The July 28th U.S. Supreme Court decision to strike down voluntary school integration plans in Louisville, Kentucky, and Seattle, Washington, will erode gains in racial equality won through landmark court cases and the struggle by Americans of all races in the Civil Rights Movement. The action by the conservative five justice majority assaults both the spirit and intent of the Warren Court’s 1954 Brown v. Board of Education desegregation ruling, which had a domino effect of undoing legally sanctioned racial apartheid in all aspects of American life. It is sadly ironic that this recent ruling came within days of the anniversary of the Civil Rights Act of 1964.
Although lower courts had upheld both Louisville’s and Seattle’s voluntary plans, which achieved diversity using race as one of the criteria for school placement, the High Court ruled both plans unconstitutional. Chief Justice John Roberts, joined by Justices Antonin Scalia, Clarence Thomas and Samuel Alito, said boards of education cannot take the race of an individual student into account to help foster racial integration of schools. Writing for the majority, Roberts stated, “To achieve a system of determining admission to public schools on a nonracial basis is to stop assigning students on a racial basis.” The practical implication of Robert’s reasoning is that if Americans were only “colorblind” in implementing social, economic and political policies, the problem of racial bias would go away. This is naïve at best. As a society, we are not at the point where we can rely on individuals to make colorblind decisions on a range of matters.
Justice Stephen Breyer was right in his dissent to call this ruling a radical step away from settled law. Writing on behalf of himself and Justices John Paul Stevens, David Souter and Ruth Bader Ginsburg, Justice Breyer asserted that race-conscious considerations can be valuable tools in “eradicating earlier school segregation, bringing about integration or preventing retrogression.”
The ruling is not a total disaster. Although he joined the majority in overturning the Louisville and Seattle plans, Justice Kennedy distanced himself somewhat from Roberts with a separate opinion in which he argued that “avoiding racial isolation” and “addressing the problem of de facto re-segregation in schooling” were compelling state interests and that a school district could constitutionally pursue them “as long as it did so through programs that were sufficiently narrowly tailored.” Kennedy also said that it was “profoundly mistaken to read the Constitution as requiring that state and local school authorities must accept the status quo of racial isolation in schools.” In sum, the Court’s decision in the University of Michigan Law School case was affirmed.
The Court’s ruling will now throw many school districts and local communities into confusion, stripping many of the tools used for decades to implement voluntary antidiscrimination measures. It also will open the door to re-litigation of other established integration plans.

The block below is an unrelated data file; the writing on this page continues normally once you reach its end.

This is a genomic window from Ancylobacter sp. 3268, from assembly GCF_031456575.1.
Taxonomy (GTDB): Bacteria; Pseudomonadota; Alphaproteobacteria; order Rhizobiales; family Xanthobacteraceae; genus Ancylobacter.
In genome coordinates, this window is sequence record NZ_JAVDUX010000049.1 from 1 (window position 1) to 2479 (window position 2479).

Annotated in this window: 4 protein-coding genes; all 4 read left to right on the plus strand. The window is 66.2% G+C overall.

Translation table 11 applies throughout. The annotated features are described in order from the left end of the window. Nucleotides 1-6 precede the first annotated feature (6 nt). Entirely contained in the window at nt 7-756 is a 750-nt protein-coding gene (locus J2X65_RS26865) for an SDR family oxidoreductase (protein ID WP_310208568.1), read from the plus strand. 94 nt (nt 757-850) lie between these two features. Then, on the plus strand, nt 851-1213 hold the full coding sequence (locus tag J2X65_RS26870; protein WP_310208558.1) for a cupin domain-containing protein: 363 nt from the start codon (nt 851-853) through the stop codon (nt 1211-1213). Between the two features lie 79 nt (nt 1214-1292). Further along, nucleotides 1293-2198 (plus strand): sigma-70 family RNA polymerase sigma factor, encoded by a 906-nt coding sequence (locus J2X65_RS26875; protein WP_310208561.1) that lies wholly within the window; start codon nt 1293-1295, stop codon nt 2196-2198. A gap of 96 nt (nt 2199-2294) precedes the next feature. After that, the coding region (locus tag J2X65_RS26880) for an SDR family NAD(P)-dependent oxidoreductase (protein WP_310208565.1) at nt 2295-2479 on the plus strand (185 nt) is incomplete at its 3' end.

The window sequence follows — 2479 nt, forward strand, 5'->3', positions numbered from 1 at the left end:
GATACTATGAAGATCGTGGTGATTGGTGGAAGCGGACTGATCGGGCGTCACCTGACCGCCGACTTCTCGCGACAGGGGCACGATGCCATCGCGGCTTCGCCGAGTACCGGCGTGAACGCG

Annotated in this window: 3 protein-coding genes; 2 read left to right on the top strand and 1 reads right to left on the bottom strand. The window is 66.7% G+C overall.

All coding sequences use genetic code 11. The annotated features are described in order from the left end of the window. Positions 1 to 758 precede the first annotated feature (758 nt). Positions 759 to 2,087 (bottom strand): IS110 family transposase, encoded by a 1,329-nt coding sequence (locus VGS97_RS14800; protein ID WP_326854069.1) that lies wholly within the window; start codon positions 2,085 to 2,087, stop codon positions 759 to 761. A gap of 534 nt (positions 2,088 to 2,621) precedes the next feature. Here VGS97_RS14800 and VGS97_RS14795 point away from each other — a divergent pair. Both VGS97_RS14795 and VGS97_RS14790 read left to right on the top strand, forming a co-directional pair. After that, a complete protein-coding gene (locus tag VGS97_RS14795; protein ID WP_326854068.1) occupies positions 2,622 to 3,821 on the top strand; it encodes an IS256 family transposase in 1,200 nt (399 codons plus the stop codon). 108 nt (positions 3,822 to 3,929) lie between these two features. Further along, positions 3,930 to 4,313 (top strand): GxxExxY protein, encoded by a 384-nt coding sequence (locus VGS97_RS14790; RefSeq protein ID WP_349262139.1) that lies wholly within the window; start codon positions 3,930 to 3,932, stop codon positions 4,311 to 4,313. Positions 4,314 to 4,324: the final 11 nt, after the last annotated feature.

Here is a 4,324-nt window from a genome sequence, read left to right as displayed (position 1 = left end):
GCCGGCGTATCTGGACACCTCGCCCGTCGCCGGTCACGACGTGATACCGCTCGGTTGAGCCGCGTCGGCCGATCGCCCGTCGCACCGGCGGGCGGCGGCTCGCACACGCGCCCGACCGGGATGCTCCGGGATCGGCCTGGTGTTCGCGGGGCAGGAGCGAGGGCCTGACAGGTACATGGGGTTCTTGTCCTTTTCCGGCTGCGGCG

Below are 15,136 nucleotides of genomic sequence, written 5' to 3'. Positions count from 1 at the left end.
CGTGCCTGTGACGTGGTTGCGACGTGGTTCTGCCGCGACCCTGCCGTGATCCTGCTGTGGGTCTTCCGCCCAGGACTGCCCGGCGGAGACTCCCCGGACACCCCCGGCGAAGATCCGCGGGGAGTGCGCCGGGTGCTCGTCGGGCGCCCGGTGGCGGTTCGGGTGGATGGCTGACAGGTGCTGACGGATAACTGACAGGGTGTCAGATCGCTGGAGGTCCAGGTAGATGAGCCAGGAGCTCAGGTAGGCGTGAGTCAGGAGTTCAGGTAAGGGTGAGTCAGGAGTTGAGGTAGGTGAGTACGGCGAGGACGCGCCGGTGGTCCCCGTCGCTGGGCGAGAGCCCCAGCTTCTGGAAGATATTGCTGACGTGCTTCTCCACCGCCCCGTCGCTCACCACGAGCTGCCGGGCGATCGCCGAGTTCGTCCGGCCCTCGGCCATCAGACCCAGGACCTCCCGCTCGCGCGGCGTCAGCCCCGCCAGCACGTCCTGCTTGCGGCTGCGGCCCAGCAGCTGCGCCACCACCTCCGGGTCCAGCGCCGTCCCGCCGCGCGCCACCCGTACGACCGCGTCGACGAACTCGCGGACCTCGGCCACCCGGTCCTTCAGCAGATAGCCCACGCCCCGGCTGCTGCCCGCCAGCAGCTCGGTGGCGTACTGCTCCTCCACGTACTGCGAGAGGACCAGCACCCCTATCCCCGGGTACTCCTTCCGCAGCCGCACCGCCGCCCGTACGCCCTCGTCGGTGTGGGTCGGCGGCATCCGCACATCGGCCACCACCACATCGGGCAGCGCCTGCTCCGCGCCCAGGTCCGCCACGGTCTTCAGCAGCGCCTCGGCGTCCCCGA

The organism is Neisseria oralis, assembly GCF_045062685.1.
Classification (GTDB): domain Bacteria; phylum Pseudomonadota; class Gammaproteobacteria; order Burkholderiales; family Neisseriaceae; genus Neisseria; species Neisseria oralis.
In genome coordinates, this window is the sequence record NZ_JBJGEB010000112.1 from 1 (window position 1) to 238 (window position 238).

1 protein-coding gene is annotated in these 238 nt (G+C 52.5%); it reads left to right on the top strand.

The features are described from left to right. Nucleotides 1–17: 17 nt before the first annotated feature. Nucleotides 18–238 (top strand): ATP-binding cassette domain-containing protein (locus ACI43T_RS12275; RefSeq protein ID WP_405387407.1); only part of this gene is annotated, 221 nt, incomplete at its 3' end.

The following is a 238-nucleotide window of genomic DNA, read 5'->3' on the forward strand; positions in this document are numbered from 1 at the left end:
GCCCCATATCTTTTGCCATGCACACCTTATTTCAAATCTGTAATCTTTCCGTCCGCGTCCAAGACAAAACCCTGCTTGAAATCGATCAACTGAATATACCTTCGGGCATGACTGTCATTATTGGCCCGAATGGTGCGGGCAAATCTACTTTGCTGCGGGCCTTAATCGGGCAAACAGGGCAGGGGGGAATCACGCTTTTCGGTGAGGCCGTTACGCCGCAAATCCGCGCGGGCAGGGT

The legacy of 250 years of slavery and a century of segregation laws did not end very long ago. We simply have not come far enough that we can dispense with any remedies to end discrimination. In America, where nearly all of us are descended from people who came to these shores from other lands, many in desperation and many in chains, laws that protect minorities are as vital as our founding principles, however poorly honored in practice. Racial, ethnic and cultural diversity are essential elements of our national character as is the equal protection of the law guaranteed by the Fourteenth Amendment—a more solid bedrock of America’s quest for justice for all. The idea that we no longer have to take affirmative measures to preserve civil rights is no more valid than the idea that we no longer have to take strong measures to uphold the First Amendment or any of our liberties. There have been numerous challenges to our rights of free speech, freedom of assembly, and freedom of the press over the last 200 years. Just as those fundamental, charter freedoms require preservation, so do the protections of racial equality arising from the Fourteenth Amendment, the Brown decision and the Civil Rights Acts.
America’s strength is in its rich mosaic of peoples. Think of the many men and women of color who have contributed so significantly to our society. Imagine baseball without Jackie Robinson and Roy Campanella. Consider Johns Hopkins Surgeon Dr. Benjamin S. Carson; Yahoo online network founder Jerry Yang; Manny Diaz, Mayor of Miami; Vietnam War Memorial architect and designer Maya Lin; astronaut Dr. Ellen Ochoa; and golf champion Tiger Woods. Would we have benefited from their many contributions if the doors of racial opportunity had been closed? Who will be excluded if these doors begin to shut again?
I am appalled that Chief Justice Roberts suggested his ruling was faithful to the heritage of Brown. Roberts got it wrong. Brown was crafted to eliminate racial separation. The Roberts court overturned school integration plans that sought to achieve racial diversity in the classroom. It is my hope that those who now sit on the Supreme Court will commit themselves to advancing justice and building bridges between those of different racial and income groups—not burning those bridges.